Almost all car manufacturers have been affected by the global recession, but Tesla Motors is sticking to its expansion plans. The innovative electric car manufacturer plans to open seven new stores this summer which will expand its sales into new regional areas. Unlike most companies which have a dealership network, Tesla will own all of its sales and service centers, enabling strong price and service control.
Tesla currently has two stores open; one in Silicon Valley and another in west Los Angeles. The first new stores will open in New York City, Seattle, and Chicago. It is not a coincidence that these are major metropolitan areas with strong environmental movements. Tesla's NYC store will be located in the trendy Chelsea Art District of Manhattan, while Seattle's South Lake Union neighborhood (heavily invested in by Microsoft's Paul Allen and his Vulcan Real Estate arm) and Chicago's West Town will host the new stores.
These first five stores are located in states that either have sales tax exemptions on hybrids and electric vehicles or are considering legislation authorizing them. For example, Washington state has a sales tax exemption all battery-electric hybrids and plug-in hybrid electric vehicles. These incentives are on top of a $7,500 US Federal Tax Credit, which fully applies to all Tesla vehicles.
International expansion will come with a new store in London, England, followed by stores in Munich, Germany, and the Principality of Monaco. The Monaco store will also target customers in nearby France, Switzerland, and Italy. Potential customers from the nearby Czech Republic and Austria may also seek out the Munich store. The city of London is an obvious choice for a store due to its congestion charge, a fee based system to raise funds from drivers for its massive transportation infrastructure. Hybrid and electric vehicles are required to register, but are given a 100% discount. Tesla's first European deliveries are scheduled for this summer as well.
A Miami store will open later this summer to serve customers in Florida. Tesla is considering locations for its first Canadian store in Toronto, as well as possible sites for a store in Washington, D.C. Other locations will follow to serve other major metropolitan markets.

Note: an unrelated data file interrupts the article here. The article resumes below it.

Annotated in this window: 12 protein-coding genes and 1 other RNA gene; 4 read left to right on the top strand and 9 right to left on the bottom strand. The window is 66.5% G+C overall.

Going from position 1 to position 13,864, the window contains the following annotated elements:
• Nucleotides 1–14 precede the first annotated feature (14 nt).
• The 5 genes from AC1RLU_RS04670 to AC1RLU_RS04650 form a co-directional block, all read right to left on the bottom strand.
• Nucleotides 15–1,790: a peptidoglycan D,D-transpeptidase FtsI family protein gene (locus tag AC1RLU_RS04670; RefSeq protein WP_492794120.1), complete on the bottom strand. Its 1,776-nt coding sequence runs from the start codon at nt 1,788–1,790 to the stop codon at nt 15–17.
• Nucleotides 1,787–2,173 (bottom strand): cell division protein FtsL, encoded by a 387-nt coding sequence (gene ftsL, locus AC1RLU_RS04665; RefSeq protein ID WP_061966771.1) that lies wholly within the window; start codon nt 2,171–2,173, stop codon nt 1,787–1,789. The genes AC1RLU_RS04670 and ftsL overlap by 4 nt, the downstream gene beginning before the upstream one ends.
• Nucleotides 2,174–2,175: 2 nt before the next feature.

Tesla Motors has conducted research into retail design, and claims to have taken "showroom cues from Apple, Starbucks and other customer-focused retailers". All of their stores feature computers with free Internet access to while away time during maintenance, which is brief due to the simplified design of its electric architecture. Most maintenance is spent on brake inspections, although the occasional recall and powertrain upgrade will take longer.
"We are rethinking almost every aspect of the automobile - from the powertrain to
the customer experience, both online and in our stores," said Elon Musk, Tesla's CEO.
The stores might be a little bare since more than 500 customers are still waiting for their own Tesla Roadster, the company's sole production vehicle. The Roadsters currently in stores are mostly prototype and engineering validation vehicles. Tesla is delivering 20 to 25 new Roadsters per week, after being assembled by Lotus in Hethel, England and finished in California. It recently delivered its 500th Roadster to Martin Tuchman, a New Jersey philanthropist who plans to charge his Roadster partly with solar energy thanks to photovoltaic panels he helped install throughout his hometown of Kingston, New Jersey.
Besides Tesla's Roadsters, the new stores will also sell and service the company's new Model S electric sports sedans when they enter production. More than 1,200 deposits have been placed for the Model S sedan, which will cost around $50,000 with the U.S. Federal Tax Credit.
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